I can explain it like this.
Given a set $X$, write $X^*$ for the collection of all finite sequences in $X$, including the empty sequence. Now let $L$ denote an arbitrary set, which we think of as a "language"; so you should be thinking of the elements of $L$ as "formulae". Then:
Definition. An inference relation over $L$ is subset $\vdash$ of $L^* \times L$ subject to certain axioms, like:
For all $\Gamma \in L^*$ and all $\varphi \in L$, if $\varphi$ occurs somewhere in $\Gamma$, then $\Gamma \vdash \varphi$.
Note that we write $\Gamma \vdash \varphi$ as a more readable alternative to the more correct $(\Gamma,\varphi) \in \;\vdash$. This notation can be seen in axiom 1, for example.
Now here's where the ambiguity creeps in. Suppose $L$ is the set of all strings featuring the symbols $0,1$, the comma symbol, and the symbol $\vdash$. So a generic element of $L$ looks like:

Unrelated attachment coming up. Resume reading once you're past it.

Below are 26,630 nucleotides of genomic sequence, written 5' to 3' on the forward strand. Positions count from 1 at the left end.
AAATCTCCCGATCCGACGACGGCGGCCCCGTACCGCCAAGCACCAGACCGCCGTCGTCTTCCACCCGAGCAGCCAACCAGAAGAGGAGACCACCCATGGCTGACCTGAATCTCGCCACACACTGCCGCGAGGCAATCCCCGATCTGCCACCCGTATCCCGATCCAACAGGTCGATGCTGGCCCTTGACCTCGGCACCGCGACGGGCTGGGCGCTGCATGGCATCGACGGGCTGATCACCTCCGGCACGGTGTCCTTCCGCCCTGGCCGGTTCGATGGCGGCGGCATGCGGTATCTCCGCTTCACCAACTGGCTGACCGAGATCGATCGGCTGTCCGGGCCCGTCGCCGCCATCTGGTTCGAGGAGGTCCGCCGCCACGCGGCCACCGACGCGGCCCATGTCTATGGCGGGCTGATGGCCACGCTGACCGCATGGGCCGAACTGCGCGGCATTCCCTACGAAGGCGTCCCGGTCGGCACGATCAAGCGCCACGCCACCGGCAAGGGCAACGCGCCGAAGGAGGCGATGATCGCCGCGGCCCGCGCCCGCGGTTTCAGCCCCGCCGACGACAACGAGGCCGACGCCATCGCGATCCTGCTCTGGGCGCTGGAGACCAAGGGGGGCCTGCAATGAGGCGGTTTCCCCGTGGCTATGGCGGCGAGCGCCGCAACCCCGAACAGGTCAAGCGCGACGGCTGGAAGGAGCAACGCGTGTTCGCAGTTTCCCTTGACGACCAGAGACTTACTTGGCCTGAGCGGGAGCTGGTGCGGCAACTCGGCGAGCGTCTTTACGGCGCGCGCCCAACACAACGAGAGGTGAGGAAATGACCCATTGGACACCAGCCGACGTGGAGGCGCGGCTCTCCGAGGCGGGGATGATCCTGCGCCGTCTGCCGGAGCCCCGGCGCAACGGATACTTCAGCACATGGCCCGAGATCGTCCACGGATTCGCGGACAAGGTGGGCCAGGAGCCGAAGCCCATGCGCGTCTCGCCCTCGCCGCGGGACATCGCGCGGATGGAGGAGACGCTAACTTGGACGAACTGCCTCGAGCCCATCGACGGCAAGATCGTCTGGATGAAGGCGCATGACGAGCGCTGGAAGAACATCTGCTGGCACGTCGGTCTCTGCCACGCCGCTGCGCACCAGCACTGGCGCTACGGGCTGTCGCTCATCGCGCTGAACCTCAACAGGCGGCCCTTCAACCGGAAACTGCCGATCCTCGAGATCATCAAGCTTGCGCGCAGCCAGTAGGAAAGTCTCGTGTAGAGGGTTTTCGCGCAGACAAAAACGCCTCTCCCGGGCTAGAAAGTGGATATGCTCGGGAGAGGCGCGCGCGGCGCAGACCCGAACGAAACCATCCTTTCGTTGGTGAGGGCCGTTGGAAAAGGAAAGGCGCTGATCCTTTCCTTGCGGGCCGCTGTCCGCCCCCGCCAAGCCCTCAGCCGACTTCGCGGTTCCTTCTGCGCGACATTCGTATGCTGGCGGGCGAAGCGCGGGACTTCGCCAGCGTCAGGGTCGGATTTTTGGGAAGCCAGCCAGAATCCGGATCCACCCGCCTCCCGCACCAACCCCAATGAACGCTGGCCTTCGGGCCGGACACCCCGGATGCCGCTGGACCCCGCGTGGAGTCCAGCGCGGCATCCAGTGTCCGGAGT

You can see the issue, right? If we suppose furthermore that $\vdash$ is an inference relation on $L$, then we cannot tell what "$01,1 \vdash 1$" means. It could be an element of $L$. Or, it could be the writer attempting to claim that $(\langle 01,1\rangle,1) \in \;\vdash$. Without further information, we cannot know.
To avoid this kind of ambiguity, we would choose a different symbol for the inference relation, as in:
Suppose furthermore that $\vdash'$ is an inference relation on $L$.
It now becomes clear that $01,1 \vdash 1$ is intended to denote an element of $L$, whereas $01,1 \vdash' 1$ is expressing the proposition that $(\langle 01,1\rangle,1) \in \;\vdash'$.